Methane scare 
is evaporating

Whoops. It looks like another one of those canards raised by some environmental groups about the supposed dangers of hydraulic fracturing associated with gas drilling is losing its scare power.

Methane gas does not appear to be a major pollutant emitted as a result of gas drilling and fracking, according to a new study, the results of which were published this week by the Proceedings of the National Academy of Sciences.

Methane gas, which is believed to be a more potent climate-change pollutant than carbon dioxide, has been red-flagged by a few groups trying to stop natural gas drilling. They use it to counter arguments from natural gas advocates and many conservationists that natural gas is cleaner than coal and less worrisome when it comes to climate change.

“Natural gas is also a major threat to our climate,” claims the Sierra Club website. “Total greenhouse gas emissions from natural gas are nearly identical to coal, once methane leakage is taken into account.”

The website of a group called Frack Attack argues, “Fracking-enabled oil and gas development leaks methane at every step from extraction to transport.”

The study conducted by the University of Texas and released this week doesn’t say drilling and fracking for natural gas is methane-free. However, it does state that testing done by the researchers shows the process does not emit the immense amounts of methane gas that some people had feared.

As the Associated Press article in The Daily Sentinel Tuesday noted, even one of the first scientists to raise concerns about potentially large amounts of methane emissions called the results of the study “good news.”

Some fracking critics will no doubt pooh-pooh the study because it was paid for in large part by energy companies, even though the Environmental Defense Fund also helped pay for it and the scientists involved said they controlled how the research was performed, and where.

Others may note that some previous studies have showed higher levels of methane emissions at some well sites, but that is an argument for better operating procedures and monitoring, not for halting drilling and fracking altogether.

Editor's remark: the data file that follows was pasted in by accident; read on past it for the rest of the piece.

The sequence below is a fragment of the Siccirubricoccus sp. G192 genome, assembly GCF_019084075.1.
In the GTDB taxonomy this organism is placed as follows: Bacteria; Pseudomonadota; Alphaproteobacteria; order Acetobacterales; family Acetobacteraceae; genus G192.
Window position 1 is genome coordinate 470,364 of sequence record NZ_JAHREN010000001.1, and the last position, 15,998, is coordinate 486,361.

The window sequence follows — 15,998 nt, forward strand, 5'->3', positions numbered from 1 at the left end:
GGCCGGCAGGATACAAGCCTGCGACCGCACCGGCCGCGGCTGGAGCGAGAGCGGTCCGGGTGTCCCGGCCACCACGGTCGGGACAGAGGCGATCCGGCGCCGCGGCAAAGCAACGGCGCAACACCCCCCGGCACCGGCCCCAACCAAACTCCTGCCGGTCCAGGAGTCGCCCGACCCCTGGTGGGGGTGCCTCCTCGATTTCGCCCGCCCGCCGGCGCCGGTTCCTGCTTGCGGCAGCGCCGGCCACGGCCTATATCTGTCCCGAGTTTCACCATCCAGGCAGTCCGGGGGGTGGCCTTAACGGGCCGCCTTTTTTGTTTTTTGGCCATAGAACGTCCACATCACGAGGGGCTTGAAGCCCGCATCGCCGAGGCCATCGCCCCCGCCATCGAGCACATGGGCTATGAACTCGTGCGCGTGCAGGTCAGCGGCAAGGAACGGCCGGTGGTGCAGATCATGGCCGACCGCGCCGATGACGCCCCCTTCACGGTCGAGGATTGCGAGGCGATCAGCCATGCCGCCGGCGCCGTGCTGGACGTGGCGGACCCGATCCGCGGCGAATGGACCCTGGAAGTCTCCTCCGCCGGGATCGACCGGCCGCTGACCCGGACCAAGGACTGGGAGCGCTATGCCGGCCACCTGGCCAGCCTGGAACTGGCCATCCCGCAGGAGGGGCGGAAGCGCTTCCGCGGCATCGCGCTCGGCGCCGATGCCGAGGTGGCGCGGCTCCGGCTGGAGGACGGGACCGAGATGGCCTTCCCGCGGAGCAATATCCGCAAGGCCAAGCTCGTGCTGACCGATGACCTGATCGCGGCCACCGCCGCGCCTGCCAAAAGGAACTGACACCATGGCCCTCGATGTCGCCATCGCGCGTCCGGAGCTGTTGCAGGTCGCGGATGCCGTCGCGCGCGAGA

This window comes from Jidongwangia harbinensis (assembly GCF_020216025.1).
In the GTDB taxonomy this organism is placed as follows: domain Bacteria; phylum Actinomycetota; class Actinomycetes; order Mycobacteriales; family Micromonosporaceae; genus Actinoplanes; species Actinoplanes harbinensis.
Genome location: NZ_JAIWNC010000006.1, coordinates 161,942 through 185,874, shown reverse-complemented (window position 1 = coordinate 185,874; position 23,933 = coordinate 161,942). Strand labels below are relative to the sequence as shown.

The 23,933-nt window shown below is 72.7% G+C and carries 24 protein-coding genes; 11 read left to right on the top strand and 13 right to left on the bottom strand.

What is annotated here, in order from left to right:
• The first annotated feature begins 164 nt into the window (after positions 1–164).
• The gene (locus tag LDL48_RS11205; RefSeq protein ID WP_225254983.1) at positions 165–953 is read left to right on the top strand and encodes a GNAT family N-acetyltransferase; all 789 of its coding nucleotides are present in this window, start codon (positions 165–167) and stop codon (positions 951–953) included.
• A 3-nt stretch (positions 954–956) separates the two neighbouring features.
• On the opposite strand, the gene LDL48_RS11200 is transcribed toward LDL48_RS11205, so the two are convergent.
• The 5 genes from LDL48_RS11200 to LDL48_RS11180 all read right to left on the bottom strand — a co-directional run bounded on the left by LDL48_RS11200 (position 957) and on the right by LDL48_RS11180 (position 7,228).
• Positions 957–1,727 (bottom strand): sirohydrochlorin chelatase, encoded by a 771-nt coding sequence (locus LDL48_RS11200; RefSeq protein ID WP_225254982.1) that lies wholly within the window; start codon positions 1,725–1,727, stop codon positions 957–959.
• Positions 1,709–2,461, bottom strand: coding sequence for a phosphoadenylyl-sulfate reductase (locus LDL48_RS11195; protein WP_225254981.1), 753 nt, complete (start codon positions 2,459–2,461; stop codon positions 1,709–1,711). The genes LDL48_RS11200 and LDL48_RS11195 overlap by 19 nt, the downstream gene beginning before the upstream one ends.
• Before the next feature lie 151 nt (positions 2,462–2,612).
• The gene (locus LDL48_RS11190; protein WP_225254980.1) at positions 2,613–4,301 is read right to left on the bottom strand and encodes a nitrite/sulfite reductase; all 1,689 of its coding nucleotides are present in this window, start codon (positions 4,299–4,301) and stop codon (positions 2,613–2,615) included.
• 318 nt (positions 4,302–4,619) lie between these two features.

Natural gas remains a critical commodity to help this country meet our energy needs in a cost-effective manner and to continue to reduce our emissions of CO2, as we have been doing for at least five years.

Equally important, for Americans sick of seeing this country get drawn into every Middle Eastern border clash and civil war, natural gas is critical to moving our nation further away from dependence on oil from that troubled region.

There are potential environmental hazards associated with drilling and fracking, but they can be controlled. And in the case of methane, those hazards now appear far less worrisome than some folks have led us to believe.


Commenting is not available in this channel entry.
Page 1 of 1

As today’s Daily Sentinel editorial (“Methane scare evaporating”) suggests, hydraulic fracturing (“fracking”) may be “safer” – at least as to uncontrolled methane releases – than ardent environmentalists have contended.  However, to dismiss the concerns of anti-fracking activists as a “canard” grossly overstates the conclusiveness of the cited study.  Nevertheless, it is indeed refreshing that the debate is now being informed by scientific evidence.